Just one more reason to come back to Israel soon!  Cheers, or should I say l’chayyim!

 

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Miriam and Wonder Woman

This a text version of my Shabbat sermon from 6/10/17

Many of you know that I grew up reading and collecting comic books, and my fondness for the heroes and villains of those fantastical stories has stayed with me ever since.  I rarely read a comic book these days, but I still generally will go out to the theater to see the newest super hero movie that comes to town.  And there are plenty of movies to choose from – Batman vs. Superman, Avengers, Captain America, Iron Man, Spiderman, X -Men, Guardians of the Galaxy, the movie industry has long ago learned that these movies, particularly when made well, are profitable, and that they also generate RETURN business – that is to say, there is often a second, third, and sometimes even fourth installment in the series.

But despite the abundance – or some might say over abundance – of super hero films, it is rare to see one of these movies garner the kind of attention that the new Wonder Woman movie has received.  The movie has not only been a rousing success – it has already sold over 300 million dollars in tickets – it has also been a critical success, receiving an impressive score of 92% on the review aggregate website Rotten Tomatoes.  And in addition to all of that, the movie has been notable for two other reasons, one from a feminist perspective, one from a Jewish perspective.  Let me talk about the Jewish perspective first.

It was announced early on that the role of Wonder Woman would be played by an Israeli woman named Gal Gadot.  As an 18 year old Ms. Godot won the Miss Israel contest in 2004, and then spent time as a professional model.  Her acting career has really only taken off recently, and with the Wonder Woman film she has truly arrived.  Without question the biggest role ever played by an Israeli actor, and Jews around the world have been scheping nahas, proud of the success of a native Sabra who served in the Israeli army.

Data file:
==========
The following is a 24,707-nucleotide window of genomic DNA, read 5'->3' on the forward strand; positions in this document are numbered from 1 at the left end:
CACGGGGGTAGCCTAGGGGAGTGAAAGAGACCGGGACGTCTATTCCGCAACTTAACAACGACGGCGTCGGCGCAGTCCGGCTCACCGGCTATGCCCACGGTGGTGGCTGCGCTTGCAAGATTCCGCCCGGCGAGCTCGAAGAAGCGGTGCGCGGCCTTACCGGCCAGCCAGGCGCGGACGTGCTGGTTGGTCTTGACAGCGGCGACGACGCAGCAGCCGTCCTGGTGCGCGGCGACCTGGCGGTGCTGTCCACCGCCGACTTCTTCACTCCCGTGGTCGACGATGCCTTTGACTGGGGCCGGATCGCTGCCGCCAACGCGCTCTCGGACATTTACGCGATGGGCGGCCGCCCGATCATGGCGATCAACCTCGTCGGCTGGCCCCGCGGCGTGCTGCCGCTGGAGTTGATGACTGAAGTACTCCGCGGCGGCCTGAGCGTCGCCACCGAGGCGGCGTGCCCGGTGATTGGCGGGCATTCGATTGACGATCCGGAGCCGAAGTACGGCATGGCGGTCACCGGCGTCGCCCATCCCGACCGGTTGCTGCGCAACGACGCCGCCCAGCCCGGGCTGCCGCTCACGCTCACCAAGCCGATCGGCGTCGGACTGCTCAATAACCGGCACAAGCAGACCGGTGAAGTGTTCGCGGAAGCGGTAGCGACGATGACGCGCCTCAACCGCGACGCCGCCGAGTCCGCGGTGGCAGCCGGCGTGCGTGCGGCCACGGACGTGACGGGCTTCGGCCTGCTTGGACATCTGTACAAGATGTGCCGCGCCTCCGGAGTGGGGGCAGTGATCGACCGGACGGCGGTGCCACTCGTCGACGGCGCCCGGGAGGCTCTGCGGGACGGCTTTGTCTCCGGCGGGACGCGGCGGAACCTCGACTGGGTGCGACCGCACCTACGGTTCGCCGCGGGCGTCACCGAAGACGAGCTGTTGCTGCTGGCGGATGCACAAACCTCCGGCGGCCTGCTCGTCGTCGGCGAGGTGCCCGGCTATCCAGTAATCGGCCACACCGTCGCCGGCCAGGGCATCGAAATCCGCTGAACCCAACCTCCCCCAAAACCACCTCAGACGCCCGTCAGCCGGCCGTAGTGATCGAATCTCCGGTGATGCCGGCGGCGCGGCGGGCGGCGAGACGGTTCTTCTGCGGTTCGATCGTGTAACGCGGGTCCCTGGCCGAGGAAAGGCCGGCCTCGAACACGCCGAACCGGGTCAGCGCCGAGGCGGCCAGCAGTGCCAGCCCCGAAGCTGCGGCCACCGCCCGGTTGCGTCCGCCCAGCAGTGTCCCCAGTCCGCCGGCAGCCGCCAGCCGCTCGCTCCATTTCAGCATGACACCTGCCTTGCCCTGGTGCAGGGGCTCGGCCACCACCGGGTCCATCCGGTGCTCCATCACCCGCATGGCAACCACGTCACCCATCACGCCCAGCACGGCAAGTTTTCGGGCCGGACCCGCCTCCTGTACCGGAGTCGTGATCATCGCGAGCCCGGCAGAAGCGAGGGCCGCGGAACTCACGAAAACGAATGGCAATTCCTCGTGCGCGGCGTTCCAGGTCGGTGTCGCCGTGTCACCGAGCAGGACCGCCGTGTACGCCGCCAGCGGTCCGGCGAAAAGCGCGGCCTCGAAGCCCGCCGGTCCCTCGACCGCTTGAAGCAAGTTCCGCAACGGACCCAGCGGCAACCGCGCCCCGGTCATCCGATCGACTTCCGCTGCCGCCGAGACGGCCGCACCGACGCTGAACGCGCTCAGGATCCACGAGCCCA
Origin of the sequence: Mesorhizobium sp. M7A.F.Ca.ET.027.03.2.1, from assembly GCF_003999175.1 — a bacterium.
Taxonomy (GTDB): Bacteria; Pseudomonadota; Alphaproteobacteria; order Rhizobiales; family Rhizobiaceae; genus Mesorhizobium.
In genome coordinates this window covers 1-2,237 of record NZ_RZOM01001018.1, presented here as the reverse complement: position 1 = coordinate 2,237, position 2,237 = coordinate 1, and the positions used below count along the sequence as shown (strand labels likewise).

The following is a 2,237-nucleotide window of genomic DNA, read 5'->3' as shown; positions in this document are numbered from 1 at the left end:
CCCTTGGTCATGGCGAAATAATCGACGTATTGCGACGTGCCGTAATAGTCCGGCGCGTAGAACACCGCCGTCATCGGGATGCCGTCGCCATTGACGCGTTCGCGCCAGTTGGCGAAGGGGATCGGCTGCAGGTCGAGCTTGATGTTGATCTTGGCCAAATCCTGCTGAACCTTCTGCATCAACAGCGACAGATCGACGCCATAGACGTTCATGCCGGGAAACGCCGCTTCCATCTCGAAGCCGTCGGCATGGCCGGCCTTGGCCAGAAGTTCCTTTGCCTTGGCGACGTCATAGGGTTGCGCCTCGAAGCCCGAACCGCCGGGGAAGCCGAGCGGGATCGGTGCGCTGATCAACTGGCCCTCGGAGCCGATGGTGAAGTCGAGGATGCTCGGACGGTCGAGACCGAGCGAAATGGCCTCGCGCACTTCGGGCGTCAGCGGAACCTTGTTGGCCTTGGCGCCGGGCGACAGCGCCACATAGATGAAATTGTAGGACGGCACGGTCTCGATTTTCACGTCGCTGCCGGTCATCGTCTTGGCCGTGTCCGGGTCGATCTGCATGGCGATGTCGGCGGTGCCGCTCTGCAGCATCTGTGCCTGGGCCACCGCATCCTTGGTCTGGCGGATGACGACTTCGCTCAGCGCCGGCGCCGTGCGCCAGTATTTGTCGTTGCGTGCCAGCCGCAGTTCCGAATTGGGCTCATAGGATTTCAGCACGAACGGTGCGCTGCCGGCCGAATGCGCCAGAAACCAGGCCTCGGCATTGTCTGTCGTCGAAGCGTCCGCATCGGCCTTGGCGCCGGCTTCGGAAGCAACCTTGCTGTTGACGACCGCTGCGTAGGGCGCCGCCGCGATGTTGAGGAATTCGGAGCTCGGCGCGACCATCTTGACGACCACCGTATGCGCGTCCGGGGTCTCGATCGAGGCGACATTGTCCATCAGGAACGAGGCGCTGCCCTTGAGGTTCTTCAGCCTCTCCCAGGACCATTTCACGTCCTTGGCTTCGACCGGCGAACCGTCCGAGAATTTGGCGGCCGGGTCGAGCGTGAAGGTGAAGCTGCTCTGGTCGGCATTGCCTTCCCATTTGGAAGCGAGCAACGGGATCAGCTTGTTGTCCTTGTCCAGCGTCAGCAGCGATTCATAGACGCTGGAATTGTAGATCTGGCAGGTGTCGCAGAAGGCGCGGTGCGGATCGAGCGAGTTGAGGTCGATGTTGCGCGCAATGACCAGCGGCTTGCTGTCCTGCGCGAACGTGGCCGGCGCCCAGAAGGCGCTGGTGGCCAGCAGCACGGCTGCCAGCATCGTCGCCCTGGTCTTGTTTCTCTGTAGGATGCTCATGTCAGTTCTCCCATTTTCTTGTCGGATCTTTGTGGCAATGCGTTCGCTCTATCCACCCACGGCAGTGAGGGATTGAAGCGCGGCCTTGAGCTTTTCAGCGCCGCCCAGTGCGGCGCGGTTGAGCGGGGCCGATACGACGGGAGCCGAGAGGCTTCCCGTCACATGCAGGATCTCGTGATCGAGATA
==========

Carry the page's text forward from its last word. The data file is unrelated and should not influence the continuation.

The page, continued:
Becky and Josh and Merav and I went to see the movie Tuesday night.  We knew going in that Gal Gadot was Israeli, but we were all surprised at HOW Israeli she was.  Throughout the film she speaks with an obvious Israeli accent, and her mannerisms are completely Israeli as well.  If you close your eyes and listen to her voice you can easily imagine you are on Ben Yehuda St in Jerusalem sitting at one of the outdoor cafes, sipping a coffee.  The second thing that struck me about the movie Jewishly is that it is set during the first World War, and the villains are mostly German soldiers.  And there are a series of scenes where Wonder Woman almost single handedly defeats entire regiments of the German army.  And when you are Jewish, and you know that the woman playing this character is Israeli, and she is defeating the Germans, it just has a certain resonance to it.  The movie itself is fine – it is well done, it has terrific special effects – but at the end of the day it is a super hero movie – but if you are Jewish, it is worthwhile going to see it, just for these two reasons.

But it is also worthwhile going to see because of the national conversation it is generating about women, women’s roles, and equality in the workplace and elsewhere.   Women have been flocking to this movie – in fact, a phenomenon has developed where groups of women will go together to see the film.  Or women are going with their daughters, and in many cases reporting that the experience of watching a film with the central character of a woman who is stronger than any man, self assured, brilliant, and courageous – who is truly the hero and does not need to be rescued by a man –  is a powerful experience, one they can’t ever remember having in their lives.

A couple of observations.

The first is that men should also go see Wonder Woman for this very same reason.  In metaphoric terms it addresses, in a profound way, the power imbalance that still exists in our society between men and women.  I don’t have to go through all of the statistics because I imagine you are familiar with them – that woman get paid lower salaries when working the same job a male counterpart is working, that the vast majority of CEO roles in Fortune 500 companies are filled by men – about %95.  That women are treated differently in the work place, have different expectations to fulfill, the list goes on and on.  And the simple truth is we men are not as sensitive to these issues as we should be.  This movie will not resolve any of these problems, but it will  – in fact it is – helping to raise awareness about them.